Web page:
This is part of my series with Advice on Raising Venture Capital.
I recently wrote a post on how to Deal with your Elephants in the Room during your VC meetings. Elephants being big issues that the VC will be thinking whether you bring it to his/her attention or not. My advice with Elephants was that you need to take them head on in your first VC meeting because the VC is already thinking about the issue whether you bring it up or not.
But what about issues that might have a slightly negative connotation that the VC couldn’t know in advance? Skeletons in the Closet are these types of issues. They are issues, though, that your VC would certainly find out during due diligence or at a minimum you’d be ethically obliged to tell them.
- A large company has told you that you need to change your brand name or they’ll sue you for trademark infringement (this is a real world, recent example)
- A company has just filed suit against you for product patent infringement (obviously more serious)
- Your CTO and leading technology visionary has just announced he’s quitting
- You’re not happy with your existing investors
- Your largest customer just cancelled its order
- Large parts of your tech system are going to need to be rearchitected
- You have a prior record as a felon (yes, this has happened)
These are all things that you know you’ll eventually need to tell your VC and ethically you must tell them before they fund you. But when in the process should you tell them?
I’ve had this debate several times with VCs – sometimes they agree with me and sometimes they violently disagree. In this particular case – I’m right. Here’s my advice: Don’t reveal your “skeletons” in the first meeting but you need to tell your sponsoring partner before the full partner meeting.
Why shouldn’t you tell them up front? Is it displaying a lack of ethics to avoid some of these facts? I don’t think so. I have often said that fund raising (like any sales process) can be related back to human instincts and therefore explained via dating analogies. All prospective partners say that they don’t like to “play games” yet it is human instinct to do so.
Some VCs would tell you that you need to lead with all of your dirty laundry – but in reality this way they won’t fund you (whether they admit it to themselves or not). So here’s my analogy:
Let’s say you’re in your late 20’s and you’re in a bar trying to meet your prospective future partner. You wouldn’t reveal the first night you meet girl / boy of your dreams that you snore like a bear, would you? I guarantee the night would stop there. It is important that he/she sees your positive attributes first. She loves a man with a great sense of humor. That smile! He’s so kind to people. He likes kids! Did you hear that he was an entrepreneur?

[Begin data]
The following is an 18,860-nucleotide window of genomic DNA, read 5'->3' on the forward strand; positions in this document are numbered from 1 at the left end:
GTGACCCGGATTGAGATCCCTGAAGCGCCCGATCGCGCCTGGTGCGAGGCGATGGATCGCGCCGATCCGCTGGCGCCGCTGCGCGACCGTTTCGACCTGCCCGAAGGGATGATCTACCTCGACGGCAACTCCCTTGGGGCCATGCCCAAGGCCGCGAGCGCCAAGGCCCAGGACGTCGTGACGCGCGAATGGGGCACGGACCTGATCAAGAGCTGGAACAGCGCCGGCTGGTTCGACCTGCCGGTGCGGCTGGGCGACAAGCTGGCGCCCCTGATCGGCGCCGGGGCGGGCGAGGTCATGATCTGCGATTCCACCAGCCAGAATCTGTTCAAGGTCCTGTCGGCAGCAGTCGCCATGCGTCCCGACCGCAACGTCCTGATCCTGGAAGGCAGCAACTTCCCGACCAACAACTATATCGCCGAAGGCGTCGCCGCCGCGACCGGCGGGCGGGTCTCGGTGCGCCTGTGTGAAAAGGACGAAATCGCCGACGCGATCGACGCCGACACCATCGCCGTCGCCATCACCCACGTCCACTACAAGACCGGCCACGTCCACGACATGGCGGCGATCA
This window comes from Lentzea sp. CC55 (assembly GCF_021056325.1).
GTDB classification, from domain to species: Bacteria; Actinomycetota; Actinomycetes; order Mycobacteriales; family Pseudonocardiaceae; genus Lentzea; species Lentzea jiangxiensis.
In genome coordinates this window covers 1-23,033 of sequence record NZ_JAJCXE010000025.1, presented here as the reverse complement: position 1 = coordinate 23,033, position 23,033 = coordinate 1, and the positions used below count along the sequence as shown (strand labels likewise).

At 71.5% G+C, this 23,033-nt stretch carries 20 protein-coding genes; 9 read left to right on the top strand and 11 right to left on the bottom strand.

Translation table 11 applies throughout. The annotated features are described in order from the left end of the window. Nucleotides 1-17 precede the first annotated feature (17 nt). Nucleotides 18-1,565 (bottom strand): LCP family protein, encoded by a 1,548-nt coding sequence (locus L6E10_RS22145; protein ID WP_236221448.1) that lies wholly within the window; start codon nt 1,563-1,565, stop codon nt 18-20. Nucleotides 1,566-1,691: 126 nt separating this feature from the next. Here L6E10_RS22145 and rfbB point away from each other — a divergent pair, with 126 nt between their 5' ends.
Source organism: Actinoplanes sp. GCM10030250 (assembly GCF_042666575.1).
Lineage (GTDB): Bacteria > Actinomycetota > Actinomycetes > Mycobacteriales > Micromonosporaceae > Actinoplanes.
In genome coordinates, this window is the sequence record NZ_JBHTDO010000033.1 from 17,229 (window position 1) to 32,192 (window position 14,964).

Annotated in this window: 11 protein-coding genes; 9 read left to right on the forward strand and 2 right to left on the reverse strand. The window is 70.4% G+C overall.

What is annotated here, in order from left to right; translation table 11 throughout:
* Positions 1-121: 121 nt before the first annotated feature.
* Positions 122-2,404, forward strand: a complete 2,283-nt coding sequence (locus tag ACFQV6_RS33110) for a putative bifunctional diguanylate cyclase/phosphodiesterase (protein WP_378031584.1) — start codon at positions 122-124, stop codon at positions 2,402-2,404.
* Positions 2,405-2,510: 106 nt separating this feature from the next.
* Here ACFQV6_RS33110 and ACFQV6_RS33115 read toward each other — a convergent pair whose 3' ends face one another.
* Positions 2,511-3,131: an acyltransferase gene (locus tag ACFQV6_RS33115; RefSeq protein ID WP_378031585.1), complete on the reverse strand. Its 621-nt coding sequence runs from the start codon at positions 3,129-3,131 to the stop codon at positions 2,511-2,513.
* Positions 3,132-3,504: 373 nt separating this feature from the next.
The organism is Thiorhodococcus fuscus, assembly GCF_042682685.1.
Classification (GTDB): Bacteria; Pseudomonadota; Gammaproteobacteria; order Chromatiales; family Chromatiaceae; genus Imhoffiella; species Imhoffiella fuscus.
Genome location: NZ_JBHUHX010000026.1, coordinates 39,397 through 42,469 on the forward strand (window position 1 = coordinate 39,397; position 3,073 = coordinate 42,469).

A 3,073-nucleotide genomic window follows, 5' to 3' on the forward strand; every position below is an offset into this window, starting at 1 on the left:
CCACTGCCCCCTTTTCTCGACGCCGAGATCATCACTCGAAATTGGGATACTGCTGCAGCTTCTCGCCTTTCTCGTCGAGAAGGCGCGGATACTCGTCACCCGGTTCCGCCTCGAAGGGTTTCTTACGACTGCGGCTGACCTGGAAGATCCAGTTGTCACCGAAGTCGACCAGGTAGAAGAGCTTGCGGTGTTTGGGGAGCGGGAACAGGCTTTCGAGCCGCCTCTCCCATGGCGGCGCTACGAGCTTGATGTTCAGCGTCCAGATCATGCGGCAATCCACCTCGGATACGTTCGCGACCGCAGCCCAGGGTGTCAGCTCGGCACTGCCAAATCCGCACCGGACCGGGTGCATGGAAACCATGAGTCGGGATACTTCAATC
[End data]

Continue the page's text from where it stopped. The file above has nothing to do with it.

So eventually it will be known that you snore. By then she has at least seen your good points for what they are rather than being biased by some smaller issue that she eventually would realize isn’t that big of a deal. Or if it’s a big deal to her, she’ll abort just as a VC would.
BUT (and there’s always a but) … you need to reveal your snoring habits to your sponsoring partner before the full partner meeting. Why? Because that individual is your champion within the VC firm and is going to bat for you with his/her partners telling them how great you are. You can’t send them into battle without the full details or you’ll lose a supporter.
It’s ok to not admit to snoring on the first meeting but it’s not okay to ask somebody to champion you without complete information. If they back you in the full partner meeting and then later have to reveal your secrets to his/her partners you’ll not only lose the deal but you’ll lose a friend and contact (along with your reputation).
UPDATE: @BSierakowski wrote to me on Twitter and pointed out that I didn’t really deal with how to begin to reveal your Skeletons in the Closet. This is a tough one because every VC process will go differently depending on how hot your deal is perceived to be, what the general market conditions are and whether that partner has other deals in his pipelines.
But let’s assume a standard pace. Let’s say it takes you 3-4 weeks to get from your first meeting with a single partner to get to the full partner meeting. Let’s assume that you have 2-3 one-on-one meetings with the partner and several phone calls. My suggestion is that you get through the first 2-3 meetings and feel out whether the partner is comfortable at some point putting you in front of his/her partnership. If the answer is “yes” then before the full partner meeting is scheduled I suggest the following process:
- Call the partner to say you want to sit down to go through some final details before the full partner meeting is scheduled to be sure you’re all on the same page
- Ask that this meeting be 1-on-1 (e.g. no principals, associates or analysts) because you have some sensitive stuff you’d like to go through before the partners’ meeting
- ALWAYS have this discussion in person – even if it means jumping on a plane and flying 5 hours
- Sit down and have a 1-on-1 discussion. Lead with the information early in that meeting. Make it clear that you wanted to reveal the information before asking that partner to sponsor you in front of his other partners
- Make sure you walk the partner through the details of how and why you believe you’ll be able to overcome this issue
- If the partner grills you on why you didn’t tell him sooner you can answer in two ways. A) you can explain that you felt it was important that people judge your business for its positive attributes that you are passionate about and your commited to making sure your Elephant won’t harm the company – OR – B) tell them you read this post and followed my advice and you won’t let that happen again